Here’s a non-exhaustive list of random things I have done during my life:
Take gymnastics classes
Play Australian rules football
High board diving
Build multiple cubby houses
Swim in the local river
Learn basic code on a 16kb ram TRS-80 computer in 1981.
Waste all my pocket money on video arcade games (think Galaga)
Mountain Bike racing
Had 9 broken arms (well the same 2 nine times)
Stand up comedy
Do Surf Life Saving (so I could get free beach accommodation)
Live on a farm
Live in 4 of Australia’s 7 capital cities
Collect first issues of magazines ( I have many, it was a weird long term investment strategy)
Start and sell a clothing company
Build a raft that sank on it’s first outing
Learn to speak Italian
Learn to speak Mandarin
Be a Sales Representative
Be a shelf stacker
A valet parking attendant (still my fav’ job ever… could write a movie about it)
Write a movie script (it’s waiting to be made)
Perfect break dancing (all the while wishing I lived in the Bronx)
Work in advertising
Lecture at University
Eat only frozen food for 6 months (don’t ask)
Your list is just as long as this list. Your list is probably more interesting than this list. This list that we all have tells us a great deal about our desires, our passions, our successes and our failures. It shows how much we know and what we are capable of. If we write it and study it closely it often gives us clues on the things that really mattered, and might just tell us what to do next.
It’s a matter of will. Everyone can, but not everyone will – Jim Rohn.
As most of you will know former Prime Minister Kevin Rudd was ousted this morning by his deputy Ms Julia Gillard.
It was a whirlwind event that seemed to start and finish within 24 hours. Though, upon deeper consideration the evidence of such an event was mounting. During the media frenzy last night I made a tweet which is full of relevance for this blog and every entrepreneur. I thought I’d share it below.
We are all born entrepreneurs. Entrepreneurship is inextricably linked to human behaviour. To explore, to understand, to invent and to embrace take risk. Risk which results in a better situation for us and our stakeholders. Knowing that we will fail, and even learning to endure, no less enjoy that as part of it. Civilisation and evolution of humans is due to our entrepreneurial nature. It’s why we live in houses, drive cars, have climate control and everything we enjoy today. It’s part of our genetic code. It’s what differentiates us from all other creatures.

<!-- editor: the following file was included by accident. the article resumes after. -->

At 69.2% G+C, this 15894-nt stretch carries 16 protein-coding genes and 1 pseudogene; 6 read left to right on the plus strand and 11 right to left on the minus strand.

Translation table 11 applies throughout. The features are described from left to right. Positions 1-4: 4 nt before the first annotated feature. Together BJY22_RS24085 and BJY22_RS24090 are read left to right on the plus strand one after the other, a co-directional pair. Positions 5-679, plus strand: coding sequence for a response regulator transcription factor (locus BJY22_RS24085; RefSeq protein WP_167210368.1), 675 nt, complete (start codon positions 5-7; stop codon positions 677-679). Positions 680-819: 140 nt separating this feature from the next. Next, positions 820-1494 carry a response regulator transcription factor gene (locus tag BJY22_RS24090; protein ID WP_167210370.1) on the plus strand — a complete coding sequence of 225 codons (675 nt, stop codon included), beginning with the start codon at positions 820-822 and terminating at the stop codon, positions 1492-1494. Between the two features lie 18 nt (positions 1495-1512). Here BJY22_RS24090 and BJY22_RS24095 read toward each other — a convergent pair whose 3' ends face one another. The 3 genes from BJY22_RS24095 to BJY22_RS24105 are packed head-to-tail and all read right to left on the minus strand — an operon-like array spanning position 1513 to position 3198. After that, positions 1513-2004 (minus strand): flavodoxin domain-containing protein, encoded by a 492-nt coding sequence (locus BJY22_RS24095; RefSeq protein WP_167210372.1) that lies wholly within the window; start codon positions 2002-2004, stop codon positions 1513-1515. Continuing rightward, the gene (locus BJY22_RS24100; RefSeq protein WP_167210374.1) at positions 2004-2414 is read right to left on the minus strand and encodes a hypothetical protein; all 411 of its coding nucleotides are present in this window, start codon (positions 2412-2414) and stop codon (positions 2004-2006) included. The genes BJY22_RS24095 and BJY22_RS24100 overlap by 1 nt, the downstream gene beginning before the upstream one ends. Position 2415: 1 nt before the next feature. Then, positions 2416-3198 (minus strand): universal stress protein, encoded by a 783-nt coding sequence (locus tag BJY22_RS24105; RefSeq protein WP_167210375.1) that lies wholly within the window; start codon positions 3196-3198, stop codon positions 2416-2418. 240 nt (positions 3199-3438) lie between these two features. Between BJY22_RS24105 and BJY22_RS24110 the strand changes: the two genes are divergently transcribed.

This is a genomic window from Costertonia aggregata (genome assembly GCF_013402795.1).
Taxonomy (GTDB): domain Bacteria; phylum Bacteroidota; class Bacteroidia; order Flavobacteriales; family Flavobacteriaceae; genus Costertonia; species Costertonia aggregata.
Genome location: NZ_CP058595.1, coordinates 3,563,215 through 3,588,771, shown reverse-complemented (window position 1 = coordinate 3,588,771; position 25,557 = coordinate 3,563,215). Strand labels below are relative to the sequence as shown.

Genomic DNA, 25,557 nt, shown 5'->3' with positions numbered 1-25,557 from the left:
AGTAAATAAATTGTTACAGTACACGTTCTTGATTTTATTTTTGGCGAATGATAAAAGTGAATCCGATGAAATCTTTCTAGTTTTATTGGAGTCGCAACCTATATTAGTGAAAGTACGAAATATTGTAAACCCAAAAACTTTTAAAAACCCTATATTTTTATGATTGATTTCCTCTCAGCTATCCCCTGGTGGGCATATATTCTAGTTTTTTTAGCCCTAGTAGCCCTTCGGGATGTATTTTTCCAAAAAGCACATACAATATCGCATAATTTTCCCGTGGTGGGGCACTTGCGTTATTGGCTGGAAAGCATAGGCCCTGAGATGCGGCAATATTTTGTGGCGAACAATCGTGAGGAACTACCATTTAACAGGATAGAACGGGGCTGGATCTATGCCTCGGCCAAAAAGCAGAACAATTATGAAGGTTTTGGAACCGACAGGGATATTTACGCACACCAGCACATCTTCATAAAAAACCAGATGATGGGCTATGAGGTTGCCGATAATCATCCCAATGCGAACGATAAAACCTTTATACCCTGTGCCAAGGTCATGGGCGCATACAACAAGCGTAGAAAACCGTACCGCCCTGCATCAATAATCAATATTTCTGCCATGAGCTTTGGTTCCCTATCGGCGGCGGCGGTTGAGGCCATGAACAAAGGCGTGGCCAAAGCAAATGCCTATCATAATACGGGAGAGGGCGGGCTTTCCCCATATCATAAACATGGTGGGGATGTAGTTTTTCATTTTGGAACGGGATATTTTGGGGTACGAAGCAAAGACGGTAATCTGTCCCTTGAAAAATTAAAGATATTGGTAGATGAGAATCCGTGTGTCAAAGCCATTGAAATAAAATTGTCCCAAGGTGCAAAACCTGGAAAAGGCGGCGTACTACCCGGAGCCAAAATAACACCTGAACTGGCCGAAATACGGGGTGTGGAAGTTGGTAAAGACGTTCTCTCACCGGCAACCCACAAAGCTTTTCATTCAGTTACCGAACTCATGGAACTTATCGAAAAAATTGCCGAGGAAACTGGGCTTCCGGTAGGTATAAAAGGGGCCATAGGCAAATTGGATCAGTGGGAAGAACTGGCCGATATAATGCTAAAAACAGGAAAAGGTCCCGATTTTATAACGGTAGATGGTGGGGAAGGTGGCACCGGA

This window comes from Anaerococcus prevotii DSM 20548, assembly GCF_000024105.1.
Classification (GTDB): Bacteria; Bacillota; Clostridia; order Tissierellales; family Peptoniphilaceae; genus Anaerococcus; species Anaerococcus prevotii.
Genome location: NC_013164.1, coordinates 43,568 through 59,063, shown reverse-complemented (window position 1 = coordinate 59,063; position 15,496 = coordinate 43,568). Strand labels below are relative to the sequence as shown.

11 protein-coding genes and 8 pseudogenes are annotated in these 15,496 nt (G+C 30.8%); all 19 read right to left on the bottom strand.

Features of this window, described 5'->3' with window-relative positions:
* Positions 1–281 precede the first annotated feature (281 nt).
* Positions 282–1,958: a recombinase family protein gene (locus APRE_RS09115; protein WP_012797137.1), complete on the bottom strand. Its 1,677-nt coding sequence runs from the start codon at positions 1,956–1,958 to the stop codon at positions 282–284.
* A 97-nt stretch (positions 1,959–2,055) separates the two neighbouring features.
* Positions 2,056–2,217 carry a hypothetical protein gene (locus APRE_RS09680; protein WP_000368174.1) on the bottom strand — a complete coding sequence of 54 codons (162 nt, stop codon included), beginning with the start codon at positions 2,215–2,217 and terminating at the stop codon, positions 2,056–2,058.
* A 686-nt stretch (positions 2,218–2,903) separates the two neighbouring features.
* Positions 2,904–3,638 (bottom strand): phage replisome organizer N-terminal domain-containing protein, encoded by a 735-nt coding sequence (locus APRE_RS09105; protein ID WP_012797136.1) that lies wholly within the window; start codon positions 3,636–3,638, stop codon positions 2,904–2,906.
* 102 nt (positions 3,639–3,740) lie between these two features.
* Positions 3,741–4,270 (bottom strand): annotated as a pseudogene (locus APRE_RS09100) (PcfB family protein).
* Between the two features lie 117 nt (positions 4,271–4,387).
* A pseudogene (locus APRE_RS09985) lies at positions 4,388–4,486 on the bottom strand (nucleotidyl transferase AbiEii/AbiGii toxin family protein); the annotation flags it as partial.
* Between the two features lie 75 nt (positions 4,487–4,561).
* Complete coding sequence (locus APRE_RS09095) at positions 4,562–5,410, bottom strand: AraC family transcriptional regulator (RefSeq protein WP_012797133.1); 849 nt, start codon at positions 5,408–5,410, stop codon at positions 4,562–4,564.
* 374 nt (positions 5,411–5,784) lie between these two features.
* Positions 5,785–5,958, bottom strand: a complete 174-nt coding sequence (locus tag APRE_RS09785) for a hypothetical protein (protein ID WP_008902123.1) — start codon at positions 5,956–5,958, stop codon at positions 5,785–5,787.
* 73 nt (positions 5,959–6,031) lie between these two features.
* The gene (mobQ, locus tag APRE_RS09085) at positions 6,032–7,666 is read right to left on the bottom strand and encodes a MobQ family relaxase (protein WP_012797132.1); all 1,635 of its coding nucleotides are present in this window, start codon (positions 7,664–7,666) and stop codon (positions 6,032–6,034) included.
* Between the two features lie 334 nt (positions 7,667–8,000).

The word Entrepreneur
Noun: A person who organises and manages any enterprises, esp a business, usually with considerable initiative and risk.
The word origin is from 1875-80 coming from the French word ‘Entrepren’ – meaning to undertake. To do something. Also the word Enterprise. Is about entering and taking. Enter / prendere.
To be entrepreneurs is it about doing. Not over replanning or talking. It’s about action. Learning on the job. The most insightful ideas and poignant moments I have had in my life haven’t been while writing or typing, but when I’ve been acting.
Our code must be acted upon. Go act out your code.
This is the fourth of my crowd sourced blog entry ideas as suggested by Lani Pauli. Lani wanted to get my thoughts on the following: How to overcome the fear to take the leap and do your own thing.
I’ve written about this a few times. And I’ll start by pointing out previous entries on De-gearing, Quit your job and The number 1 reason being an employee sucks. But to make things contemporaneous here’s my thoughts on the topic today, off the top of my head.
Two important words come to mind when I think about the fear of pursuing entrepreneurial endeavors.
Having & Doing.
And as far as I can tell these two words are what we worry about when it comes to finance. We want to do cool stuff (like build a startup and pursue dreams), but in the short term it can have a big impact on our lifestyle and consumption patterns – the having part.